2011 Volkswagen CC
While the Germans may think that David Hasselhoff is a good singer, don’t hold that against them. You see, the rules of what makes a proper luxury car still come from Germany. Mercedes decides which new features are important, BMW decides the standards for handling, and Audi comes up with the standards for luxury car interiors. If you want a luxury car that has passion and soul, then you’re gonna have to talk to the Brits, or the Italians. But your brother-in-law better be a mechanic…
No, If you want luxury and a modicum of reliability, it’s come from Germany. And one of the biggest players in the luxury game is good ole’ Volkswagen. Though the “people’s car” company isn’t known for making full-on luxury cars, they do own Bentley, Bugatti, Lamborghini and of course, Audi. So if they put their minds to it, they can crank out a pretty nice car. And that’s just what the 2011 Volkswagen CC is, a nice car.
Sure, the CC wears an ever-so-sheik 4-door coupe body, with suave lines, and frameless windows. And yes, the interior may have been lifted straight from the Modern Art Museum in Frankfurt. But, it’s still just a big Volkswagen with a name that sounds like a size of watch battery.
Remember the ill-fated VW Phaeton? Of course you don’t. The Phaeton was a brilliant luxury car, that wound up donating its engine and chassis for the Bentley Continental. But VW couldn’t market itself away from its “people’s car” image, and establish itself as a serious luxury brand. As a result, nobody took the car seriously. So, it’s no longer sold here. And that’s the problem with the CC. It IS an entry-level luxury car, but it ISN’T going to help your reputation, or your parking lot social-status. But if you can get past the image (or lack there-of), then you might find that the 2011 CC is actually a pretty nice “personal luxury” car.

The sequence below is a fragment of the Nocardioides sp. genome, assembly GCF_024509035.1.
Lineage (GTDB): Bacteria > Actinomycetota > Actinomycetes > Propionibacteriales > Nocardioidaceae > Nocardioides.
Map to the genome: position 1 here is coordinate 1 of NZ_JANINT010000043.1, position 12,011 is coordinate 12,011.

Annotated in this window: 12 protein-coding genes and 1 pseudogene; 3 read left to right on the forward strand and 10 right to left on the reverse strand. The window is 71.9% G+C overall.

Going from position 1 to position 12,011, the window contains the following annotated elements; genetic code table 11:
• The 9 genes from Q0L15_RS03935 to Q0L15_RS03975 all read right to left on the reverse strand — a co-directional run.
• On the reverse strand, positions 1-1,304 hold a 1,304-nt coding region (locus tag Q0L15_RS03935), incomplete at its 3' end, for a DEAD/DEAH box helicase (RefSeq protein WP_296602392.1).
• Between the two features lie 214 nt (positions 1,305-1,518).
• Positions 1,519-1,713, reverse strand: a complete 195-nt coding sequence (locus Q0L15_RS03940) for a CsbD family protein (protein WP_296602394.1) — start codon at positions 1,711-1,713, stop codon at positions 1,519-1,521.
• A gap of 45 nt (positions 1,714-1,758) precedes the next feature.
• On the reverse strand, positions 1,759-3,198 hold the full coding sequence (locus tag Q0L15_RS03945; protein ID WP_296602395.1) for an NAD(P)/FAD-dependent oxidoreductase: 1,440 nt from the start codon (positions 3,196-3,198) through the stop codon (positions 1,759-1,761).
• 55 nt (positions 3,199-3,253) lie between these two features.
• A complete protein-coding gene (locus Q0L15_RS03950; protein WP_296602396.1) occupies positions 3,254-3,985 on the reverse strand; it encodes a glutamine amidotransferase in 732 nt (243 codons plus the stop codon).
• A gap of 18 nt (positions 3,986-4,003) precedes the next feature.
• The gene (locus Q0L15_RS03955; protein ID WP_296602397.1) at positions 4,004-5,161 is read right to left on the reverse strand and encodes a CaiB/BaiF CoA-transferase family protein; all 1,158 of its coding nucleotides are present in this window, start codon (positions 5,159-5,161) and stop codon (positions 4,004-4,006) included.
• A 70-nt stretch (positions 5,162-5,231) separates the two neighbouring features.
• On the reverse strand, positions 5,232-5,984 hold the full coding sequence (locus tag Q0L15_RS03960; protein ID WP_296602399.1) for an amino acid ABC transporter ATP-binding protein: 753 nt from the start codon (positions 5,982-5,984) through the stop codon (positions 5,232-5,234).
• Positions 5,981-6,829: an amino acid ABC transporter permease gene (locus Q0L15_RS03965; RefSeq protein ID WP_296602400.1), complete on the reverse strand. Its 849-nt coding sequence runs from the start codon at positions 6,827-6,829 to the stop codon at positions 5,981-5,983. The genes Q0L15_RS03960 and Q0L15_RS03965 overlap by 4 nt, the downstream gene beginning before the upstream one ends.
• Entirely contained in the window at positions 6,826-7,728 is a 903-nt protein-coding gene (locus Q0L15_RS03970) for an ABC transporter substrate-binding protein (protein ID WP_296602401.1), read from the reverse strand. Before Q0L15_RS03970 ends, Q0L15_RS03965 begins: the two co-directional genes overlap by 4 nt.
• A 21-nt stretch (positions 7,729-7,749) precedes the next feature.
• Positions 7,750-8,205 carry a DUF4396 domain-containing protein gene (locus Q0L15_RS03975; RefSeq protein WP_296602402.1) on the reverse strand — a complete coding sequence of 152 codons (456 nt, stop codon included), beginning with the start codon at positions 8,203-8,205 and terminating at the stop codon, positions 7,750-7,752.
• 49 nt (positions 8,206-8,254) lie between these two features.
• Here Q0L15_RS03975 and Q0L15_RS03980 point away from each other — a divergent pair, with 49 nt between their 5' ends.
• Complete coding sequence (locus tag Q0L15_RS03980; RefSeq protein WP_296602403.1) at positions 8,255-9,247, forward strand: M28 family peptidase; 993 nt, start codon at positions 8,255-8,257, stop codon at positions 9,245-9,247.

The CC comes with all the usual luxury features that you’d expect to find on the District Manager’s new car. There’s a big touchscreen infotainment system, complete with Satellite radio & integrated blueteeth. Ambient lighting, leather-wrapped touch-points, and climate control with pollen filtration. The options list includes things like AWD, a-million-way power seats, two-tone leather (worth the money if style is important to you), and a rear backup camera.
Power is fed to the front wheels from a 2.0 liter turbo-four, producing 200-hp & 207 ft-lbs of torque. With the 6-speed DSG auto, the 4-pot CC can achieve 22 city / 31 hwy / 25 combined. Opt for the VR6 4Motion, and you get all-wheel drive, along with a 3.6 liter V6 belting out 280-hp & 265 lb-ft torque (17/25/20). The VR6 is more of a driver’s car, but the standard CC is sure to make any newly-promoted middle manager very happy indeed.
Regal vs. CC Comparison Table
|Specifications||2011 Buick Regal||2011 Volkswagen CC|
|CYLINDERS||4 inline||4 inline|
|DRIVE-TYPE||Front wheel drive||Front wheel drive|
|AVERAGE FUEL USAGE||23.0 mpg||26.0 mpg|
|POWER||220 hp||200 hp|
|TORQUE||258 ft-lbs.||207 ft-lbs.|